Why CSR matters
According to CEO of Net Impact, Liz Maw claims that CSR is becoming a lot more popular as forward-thinking companies embed sustainability into the core of their business operations to create shared value for business and society.
Maw makes the point that “Sustainability isn’t just important for people and the planet, but also is vital for business success. Communities are grappling with problems that are global in scope and structurally multifaceted — Ebola, persistent poverty, climate change. The business case for engaging in corporate social responsibility is clear and unmistakable.”
As the popularity of social responsibility increases among companies, big and small, it starts to pick up even more momentum as it’s obvious customers would rather support a company that is ethical. Not only does it attract customers but obviously at the root of the reason everyone chooses to market responsibly, it benefits the community in terms of it’s people or it’s environment (or both!) People can see how much it matters when they see change in a community and see that it really does help.
Corporate social responsibility is a really important ethical roll that every business needs not to turn a blind eye to as so many have in the past. Statistics show that 55% of consumers are willing to pay more for products from socially responsible companies, showing how passionate the community is about these topics.
Looking at into the minds of the businesses, one can see the importance for CSR, and how passionate the community is about it all and they’re responding. Statistics show that 93% of the world’s largest 250 companies now publish annual CSR reports now, that’s almost all of them! Also, last year, in total $17.8 billion is the amount that corporations gave to charities. Finally, 65% of Fortune 500 companies offer matching gift programs (prime example: TOM’s).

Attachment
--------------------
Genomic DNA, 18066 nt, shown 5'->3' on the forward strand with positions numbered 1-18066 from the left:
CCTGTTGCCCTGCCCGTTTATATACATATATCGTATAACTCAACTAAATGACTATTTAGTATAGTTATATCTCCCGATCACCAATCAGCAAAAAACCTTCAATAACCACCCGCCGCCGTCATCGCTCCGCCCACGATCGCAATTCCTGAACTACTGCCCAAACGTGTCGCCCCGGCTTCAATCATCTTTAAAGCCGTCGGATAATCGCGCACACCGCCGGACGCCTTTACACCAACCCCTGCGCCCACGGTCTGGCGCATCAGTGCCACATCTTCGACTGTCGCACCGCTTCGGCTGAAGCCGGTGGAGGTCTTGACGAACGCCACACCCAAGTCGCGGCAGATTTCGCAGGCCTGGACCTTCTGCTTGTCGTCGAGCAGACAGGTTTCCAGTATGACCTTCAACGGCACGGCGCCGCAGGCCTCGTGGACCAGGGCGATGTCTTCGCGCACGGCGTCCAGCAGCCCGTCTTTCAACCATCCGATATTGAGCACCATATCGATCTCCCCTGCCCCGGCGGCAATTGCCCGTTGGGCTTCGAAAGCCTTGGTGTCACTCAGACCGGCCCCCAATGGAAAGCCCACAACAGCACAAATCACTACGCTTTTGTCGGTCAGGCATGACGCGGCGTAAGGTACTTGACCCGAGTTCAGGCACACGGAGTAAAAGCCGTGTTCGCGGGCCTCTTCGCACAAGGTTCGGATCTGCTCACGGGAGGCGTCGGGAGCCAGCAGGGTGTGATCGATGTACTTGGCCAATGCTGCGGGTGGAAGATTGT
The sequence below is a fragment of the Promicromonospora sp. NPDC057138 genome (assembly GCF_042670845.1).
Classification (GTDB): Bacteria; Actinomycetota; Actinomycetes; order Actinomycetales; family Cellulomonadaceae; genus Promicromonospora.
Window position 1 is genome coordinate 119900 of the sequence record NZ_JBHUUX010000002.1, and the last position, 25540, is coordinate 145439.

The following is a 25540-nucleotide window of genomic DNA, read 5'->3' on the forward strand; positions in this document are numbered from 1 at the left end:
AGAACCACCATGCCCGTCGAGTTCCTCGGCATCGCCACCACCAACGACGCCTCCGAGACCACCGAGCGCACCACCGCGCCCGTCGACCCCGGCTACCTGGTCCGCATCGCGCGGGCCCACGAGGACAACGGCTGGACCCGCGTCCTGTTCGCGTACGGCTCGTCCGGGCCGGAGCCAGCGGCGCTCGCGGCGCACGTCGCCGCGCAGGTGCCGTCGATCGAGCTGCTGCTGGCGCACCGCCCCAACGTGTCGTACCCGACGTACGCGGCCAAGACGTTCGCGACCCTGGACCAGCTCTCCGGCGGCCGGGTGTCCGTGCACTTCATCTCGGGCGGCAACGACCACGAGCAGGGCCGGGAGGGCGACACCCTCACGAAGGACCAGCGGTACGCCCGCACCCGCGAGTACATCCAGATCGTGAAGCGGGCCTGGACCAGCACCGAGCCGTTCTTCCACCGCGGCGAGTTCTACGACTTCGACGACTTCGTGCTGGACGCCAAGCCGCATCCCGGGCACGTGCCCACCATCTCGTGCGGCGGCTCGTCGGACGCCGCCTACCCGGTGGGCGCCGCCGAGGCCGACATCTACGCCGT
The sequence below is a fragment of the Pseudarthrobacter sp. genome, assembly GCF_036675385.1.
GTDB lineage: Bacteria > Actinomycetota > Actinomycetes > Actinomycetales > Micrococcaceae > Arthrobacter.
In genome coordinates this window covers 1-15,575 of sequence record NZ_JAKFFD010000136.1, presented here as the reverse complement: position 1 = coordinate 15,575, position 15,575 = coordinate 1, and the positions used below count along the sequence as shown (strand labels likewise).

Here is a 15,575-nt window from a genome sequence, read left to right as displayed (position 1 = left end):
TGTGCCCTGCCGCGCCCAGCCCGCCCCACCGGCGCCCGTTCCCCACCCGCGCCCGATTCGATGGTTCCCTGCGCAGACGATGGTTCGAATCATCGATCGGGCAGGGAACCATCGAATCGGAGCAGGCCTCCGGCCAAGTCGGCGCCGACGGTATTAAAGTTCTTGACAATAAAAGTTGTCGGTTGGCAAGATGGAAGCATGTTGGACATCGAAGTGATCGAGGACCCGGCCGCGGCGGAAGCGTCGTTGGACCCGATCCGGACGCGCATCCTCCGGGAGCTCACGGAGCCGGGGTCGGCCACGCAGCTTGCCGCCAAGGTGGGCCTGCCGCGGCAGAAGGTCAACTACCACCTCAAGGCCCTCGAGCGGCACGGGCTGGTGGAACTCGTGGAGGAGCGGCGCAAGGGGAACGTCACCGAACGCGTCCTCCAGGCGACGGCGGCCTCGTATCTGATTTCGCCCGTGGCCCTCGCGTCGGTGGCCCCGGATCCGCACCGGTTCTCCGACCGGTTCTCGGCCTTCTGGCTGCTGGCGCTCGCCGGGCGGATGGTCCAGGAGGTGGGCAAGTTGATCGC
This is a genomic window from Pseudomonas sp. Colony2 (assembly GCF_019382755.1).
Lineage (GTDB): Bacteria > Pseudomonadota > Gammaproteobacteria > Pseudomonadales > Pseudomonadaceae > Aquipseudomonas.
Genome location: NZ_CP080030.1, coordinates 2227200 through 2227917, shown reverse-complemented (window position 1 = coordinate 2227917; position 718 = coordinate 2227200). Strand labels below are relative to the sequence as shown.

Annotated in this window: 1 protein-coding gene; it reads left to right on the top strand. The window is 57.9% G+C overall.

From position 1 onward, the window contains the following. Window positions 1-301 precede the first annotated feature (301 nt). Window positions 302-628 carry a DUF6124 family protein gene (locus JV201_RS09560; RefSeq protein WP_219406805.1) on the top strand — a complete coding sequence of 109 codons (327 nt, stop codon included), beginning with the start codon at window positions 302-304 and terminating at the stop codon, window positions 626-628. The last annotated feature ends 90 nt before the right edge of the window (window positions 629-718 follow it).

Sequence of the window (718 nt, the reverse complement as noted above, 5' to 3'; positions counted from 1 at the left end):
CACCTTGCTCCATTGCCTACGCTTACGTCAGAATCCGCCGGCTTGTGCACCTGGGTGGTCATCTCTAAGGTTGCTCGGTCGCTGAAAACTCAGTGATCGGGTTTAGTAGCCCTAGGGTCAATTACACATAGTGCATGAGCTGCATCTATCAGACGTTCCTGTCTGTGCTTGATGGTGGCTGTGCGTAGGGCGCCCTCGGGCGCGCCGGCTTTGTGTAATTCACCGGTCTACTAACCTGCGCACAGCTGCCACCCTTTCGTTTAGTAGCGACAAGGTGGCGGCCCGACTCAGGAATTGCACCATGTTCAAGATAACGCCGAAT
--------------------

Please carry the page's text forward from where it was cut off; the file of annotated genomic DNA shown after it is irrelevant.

Examples of Corporate Social Responsibility
While many companies have listened to the people and new practice some form of social responsibility, some are making it a core of their operations:
- Ben and Jerry’s, for instance, uses only fair trade ingredients and has developed a sustainability program for dairy farms in its home state.
- Starbucks has created its C.A.F.E. Practices guidelines, which are designed to ensure the company sources sustainably grown and processed coffee by evaluating the economic, social and environmental aspects of coffee production.
- Tom’s Shoes, another notable example of a company with CSR at its core, donates one pair of shoes to a child in need for every pair a customer purchases.
Convert to CSR Wholeheartedly
Deciding to convert your company to one that has Social Responsibility at it’s core is truly a win-win situation. Your company will not only appeal to more customers, but you’ll make your community a better place, but in order to do so you need to convert to CSR wholeheartedly.
You need to practice what you preach, you cant just claim that you’re socially responsible, you need to prove it. Do good deeds, donate a percentage of your earnings, start a matching gift program, there are so many options. You can start off with something small like temporary percentage donation on a certain product until you come up with a more permanent plan in the long run.
The big mistake that a lot of companies make is that they don’t promote what they do to prove that they are socially responsible. They simply tell people that they are and that isn’t enough, people want backing to the claims so make it known. Blog about what you do for your community, Tweet it, Facebook it, get it out there!
Corporate social responsibility is truly a win win situation, get started now, and do it the right way because lets face it – It really does matter! (For you and your community)